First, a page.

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I Died at Dawn

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  • John A. Swearingen
    Awhile back there was some interest expressed in addressing Blandings poetry per se. One of my personal favorites has always been, I Died at Dawn which I
    Message 1 of 2 , Apr 6 9:55 AM
      Awhile back there was some interest expressed in addressing Blandings poetry
      per se.

      One of my personal favorites has always been, "I Died at Dawn" which I have
      in my copy of "Joy Is an Inside Job". Of course, I assume Blanding was
      moved to write this because of a personal epiphany. Has anyone ever
      pinpointed the precise voyage during which this occurred, and the reason
      for the voyage?

      Will anyone share with us what poets Blanding himself favored? It would be
      interesting to learn who influenced him. It may well have been someone not
      famous, but rather a member of his immediate family or an ancestor. Facility
      with language is often inherited through generational skips.

      Additionally, has anyone ever made a study of how many different styles of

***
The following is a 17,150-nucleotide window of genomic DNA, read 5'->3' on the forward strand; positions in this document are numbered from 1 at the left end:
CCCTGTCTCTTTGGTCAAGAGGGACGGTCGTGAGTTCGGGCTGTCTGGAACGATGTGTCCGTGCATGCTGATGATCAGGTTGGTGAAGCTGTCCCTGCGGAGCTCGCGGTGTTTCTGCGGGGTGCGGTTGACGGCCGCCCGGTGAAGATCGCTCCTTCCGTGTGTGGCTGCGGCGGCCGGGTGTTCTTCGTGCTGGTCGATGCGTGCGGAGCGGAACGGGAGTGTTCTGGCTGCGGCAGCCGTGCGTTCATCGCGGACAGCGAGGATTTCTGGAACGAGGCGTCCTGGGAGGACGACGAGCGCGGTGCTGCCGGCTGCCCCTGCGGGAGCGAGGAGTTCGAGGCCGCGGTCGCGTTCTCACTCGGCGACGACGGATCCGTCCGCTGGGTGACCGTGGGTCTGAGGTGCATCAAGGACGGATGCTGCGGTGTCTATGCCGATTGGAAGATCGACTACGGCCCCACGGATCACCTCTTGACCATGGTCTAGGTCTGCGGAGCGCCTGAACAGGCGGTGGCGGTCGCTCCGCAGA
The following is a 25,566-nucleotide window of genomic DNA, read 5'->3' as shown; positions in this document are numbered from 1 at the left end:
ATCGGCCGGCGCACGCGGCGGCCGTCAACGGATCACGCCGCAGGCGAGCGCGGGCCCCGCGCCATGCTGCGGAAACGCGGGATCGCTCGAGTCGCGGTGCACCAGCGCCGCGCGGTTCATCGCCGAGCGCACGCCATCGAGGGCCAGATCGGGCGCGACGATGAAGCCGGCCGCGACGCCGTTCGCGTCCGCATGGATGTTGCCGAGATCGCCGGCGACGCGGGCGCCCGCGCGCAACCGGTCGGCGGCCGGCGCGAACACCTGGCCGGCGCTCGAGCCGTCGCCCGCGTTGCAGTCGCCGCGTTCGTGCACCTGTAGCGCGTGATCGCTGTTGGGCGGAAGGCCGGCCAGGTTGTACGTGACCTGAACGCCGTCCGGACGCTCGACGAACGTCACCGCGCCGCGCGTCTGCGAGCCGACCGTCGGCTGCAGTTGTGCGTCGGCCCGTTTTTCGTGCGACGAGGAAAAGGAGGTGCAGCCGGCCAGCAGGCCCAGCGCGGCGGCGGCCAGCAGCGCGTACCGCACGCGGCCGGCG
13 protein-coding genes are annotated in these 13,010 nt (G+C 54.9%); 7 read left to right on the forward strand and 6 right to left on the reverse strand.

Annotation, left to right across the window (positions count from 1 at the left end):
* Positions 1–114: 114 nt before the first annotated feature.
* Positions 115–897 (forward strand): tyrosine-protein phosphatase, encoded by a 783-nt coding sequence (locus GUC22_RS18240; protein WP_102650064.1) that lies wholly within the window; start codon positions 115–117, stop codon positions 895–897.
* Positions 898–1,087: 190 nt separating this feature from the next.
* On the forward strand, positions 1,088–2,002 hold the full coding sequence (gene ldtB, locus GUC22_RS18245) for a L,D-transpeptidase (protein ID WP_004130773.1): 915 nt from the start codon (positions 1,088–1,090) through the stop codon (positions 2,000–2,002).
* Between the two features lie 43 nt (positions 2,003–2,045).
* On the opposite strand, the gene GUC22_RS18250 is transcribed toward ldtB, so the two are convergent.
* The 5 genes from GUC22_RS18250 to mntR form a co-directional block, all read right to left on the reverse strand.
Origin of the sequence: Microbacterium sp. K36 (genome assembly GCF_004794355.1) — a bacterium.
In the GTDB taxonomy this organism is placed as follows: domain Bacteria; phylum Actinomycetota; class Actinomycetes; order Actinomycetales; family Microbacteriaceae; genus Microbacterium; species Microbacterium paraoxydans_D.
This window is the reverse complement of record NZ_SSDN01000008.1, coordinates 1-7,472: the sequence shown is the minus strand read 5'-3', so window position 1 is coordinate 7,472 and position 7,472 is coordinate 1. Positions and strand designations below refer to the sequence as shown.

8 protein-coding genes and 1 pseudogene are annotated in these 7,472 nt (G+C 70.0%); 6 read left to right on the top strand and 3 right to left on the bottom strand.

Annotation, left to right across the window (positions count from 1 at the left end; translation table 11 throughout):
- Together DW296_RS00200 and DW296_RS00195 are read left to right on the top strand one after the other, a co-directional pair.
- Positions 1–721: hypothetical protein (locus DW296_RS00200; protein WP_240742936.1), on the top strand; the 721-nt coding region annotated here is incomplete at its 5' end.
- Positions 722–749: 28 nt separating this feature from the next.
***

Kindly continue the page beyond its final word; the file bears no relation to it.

poetry Blanding wrote? Although individual poets usually have favorite
      styles in which their most famous works were executed, it is not unusual to
      find that they experimented with other styles somewhere along the line. Is
      there any evidence Blanding did this?
    • TikiRoom18@aol.com
      In a message dated 4/6/01 12:48:08 PM Eastern Daylight Time, jas@shighway.com writes:
      Message 2 of 2 , Apr 6 10:01 AM
        In a message dated 4/6/01 12:48:08 PM Eastern Daylight Time, jas@...
        writes:

        << Additionally, has anyone ever made a study of how many different styles of
        poetry Blanding wrote? Although individual poets usually have favorite
        styles in which their most famous works were executed, it is not unusual to
        find that they experimented with other styles somewhere along the line. Is
        there any evidence Blanding did this? >>


        Blanding wrote mostly in strict rhyming and meter style. But on occasion
        he did write in free verse, verses that arent rhyming. Sometimes he would
        just write a beautiful sentence and leave it at that, perhaps along with an
        illustration. It seems as his reputation as a poet grew, he tried other forms
        of poetry and writing. His early stuff is, predictibly, safely rhyme poems,
        easily diagrammed with precise rhyme and meter. His later stuff got more
        complex, in "Joy Is An Inside Job" he seems to be experimenting with poem and
        even book layout and even has his readers turning back and forth to the front
        of the book and then to the back, sometimes having a piece part poem and part
        prose.
        Hard to picture what the future would have held for Don's writing style,
        definately further experimentation....


        Aloha
        larry
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